2 Oct 2009 @ 18:07 by swiftkick : just putting this out there
as far as the idea suggested early in this article that society could use a more resilient, perhaps more citizen oriented and decentralized internet:

in the USA we recently witnessed the auction of the 700mhz band to verizon and other cellular communications carriers by our Federal Communications Commission, which used to include the UHF broadcast television channels from 69-83.

wavelength is of course inversely proportional to frequency. 700mhz, being a lower frequency than what is used for cellular or WIFI, thus has a longer wavelength. a longer wavelength generally means the signal will travel greater distance for a given input power.

so, government and big business have effectively obsoleted all analog television sets in favor of utilizing this band for new commercial digital communications methods.

but what about the citizens? as it happens, in most countries the citizens have a radio spectrum of their own. in the USA it is called the Citizens Band; US law allows one to transmit and receive analog voice communications license free at power levels up to 5 watts.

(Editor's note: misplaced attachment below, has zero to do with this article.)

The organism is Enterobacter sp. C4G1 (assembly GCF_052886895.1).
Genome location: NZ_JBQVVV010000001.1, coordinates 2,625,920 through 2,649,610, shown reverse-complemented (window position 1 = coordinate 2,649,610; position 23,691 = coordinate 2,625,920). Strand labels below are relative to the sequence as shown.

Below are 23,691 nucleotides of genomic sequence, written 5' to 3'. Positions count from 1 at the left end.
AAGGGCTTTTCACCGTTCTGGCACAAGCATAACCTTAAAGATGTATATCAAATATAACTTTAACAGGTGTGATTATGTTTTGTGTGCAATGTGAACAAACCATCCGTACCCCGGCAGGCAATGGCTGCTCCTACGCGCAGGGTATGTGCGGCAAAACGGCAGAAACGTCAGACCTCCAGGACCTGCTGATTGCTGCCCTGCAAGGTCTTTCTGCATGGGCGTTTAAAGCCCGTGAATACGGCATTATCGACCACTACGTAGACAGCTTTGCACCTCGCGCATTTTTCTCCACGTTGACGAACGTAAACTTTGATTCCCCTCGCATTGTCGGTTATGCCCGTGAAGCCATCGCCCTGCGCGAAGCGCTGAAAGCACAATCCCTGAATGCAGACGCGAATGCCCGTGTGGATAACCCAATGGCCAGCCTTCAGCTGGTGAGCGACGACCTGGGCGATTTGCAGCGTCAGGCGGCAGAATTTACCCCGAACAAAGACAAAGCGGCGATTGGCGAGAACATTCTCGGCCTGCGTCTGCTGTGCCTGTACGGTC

the Citizens Band uses a frequency band happens to be centered around 27mhz. CB users transmitting 5 watts at 27mhz with a decent antenna tend to have a coverage area of several miles. This band would ideally suited for the possibility of developing a new citizens oriented public Wide Area Network using digital modulation similar to that used by cell phones and WIFI, over narrowband software defined radio hardware. given that this represents, not so much a LAN or a small extension of the internet, but rather a whole new WAN networking paradigm, the address space would likely need to exist in ipv6 address space to allow room for expansion. i'm betting one could get a raw speed of at least a few megabits over several miles using basic digital modulation techniques. usiong a narrowband software defined radio with a phase shift keyed or quadrature amplitude modulated digital modulation scheme developed to match the propagation characteristics of this frequency band one might be able to get bitrates much higher, perhaps even 10 megabits.